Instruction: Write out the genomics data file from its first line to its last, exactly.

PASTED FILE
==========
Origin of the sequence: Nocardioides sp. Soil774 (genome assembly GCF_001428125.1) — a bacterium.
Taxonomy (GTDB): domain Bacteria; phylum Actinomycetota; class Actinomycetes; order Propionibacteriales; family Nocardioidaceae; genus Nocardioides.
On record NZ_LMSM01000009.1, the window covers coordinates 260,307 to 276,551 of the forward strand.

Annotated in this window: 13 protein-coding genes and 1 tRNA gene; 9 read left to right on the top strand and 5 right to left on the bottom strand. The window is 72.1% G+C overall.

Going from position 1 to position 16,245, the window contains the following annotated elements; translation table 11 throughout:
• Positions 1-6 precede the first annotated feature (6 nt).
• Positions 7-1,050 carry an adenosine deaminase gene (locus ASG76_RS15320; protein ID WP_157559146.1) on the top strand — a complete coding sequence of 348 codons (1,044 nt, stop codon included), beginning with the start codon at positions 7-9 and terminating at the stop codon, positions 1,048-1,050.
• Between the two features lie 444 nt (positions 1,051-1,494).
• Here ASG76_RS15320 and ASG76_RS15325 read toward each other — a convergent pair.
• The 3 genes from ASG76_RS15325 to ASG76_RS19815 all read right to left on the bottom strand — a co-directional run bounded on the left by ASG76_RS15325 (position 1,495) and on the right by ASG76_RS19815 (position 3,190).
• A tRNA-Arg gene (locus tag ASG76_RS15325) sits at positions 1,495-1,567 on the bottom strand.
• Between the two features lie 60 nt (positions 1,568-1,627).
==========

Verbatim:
Origin of the sequence: Nocardioides sp. Soil774 (genome assembly GCF_001428125.1) — a bacterium.
Taxonomy (GTDB): domain Bacteria; phylum Actinomycetota; class Actinomycetes; order Propionibacteriales; family Nocardioidaceae; genus Nocardioides.
On record NZ_LMSM01000009.1, the window covers coordinates 260,307 to 276,551 of the forward strand.

Annotated in this window: 13 protein-coding genes and 1 tRNA gene; 9 read left to right on the top strand and 5 right to left on the bottom strand. The window is 72.1% G+C overall.

Going from position 1 to position 16,245, the window contains the following annotated elements; translation table 11 throughout:
• Positions 1-6 precede the first annotated feature (6 nt).
• Positions 7-1,050 carry an adenosine deaminase gene (locus ASG76_RS15320; protein ID WP_157559146.1) on the top strand — a complete coding sequence of 348 codons (1,044 nt, stop codon included), beginning with the start codon at positions 7-9 and terminating at the stop codon, positions 1,048-1,050.
• Between the two features lie 444 nt (positions 1,051-1,494).
• Here ASG76_RS15320 and ASG76_RS15325 read toward each other — a convergent pair.
• The 3 genes from ASG76_RS15325 to ASG76_RS19815 all read right to left on the bottom strand — a co-directional run bounded on the left by ASG76_RS15325 (position 1,495) and on the right by ASG76_RS19815 (position 3,190).
• A tRNA-Arg gene (locus tag ASG76_RS15325) sits at positions 1,495-1,567 on the bottom strand.
• Between the two features lie 60 nt (positions 1,568-1,627).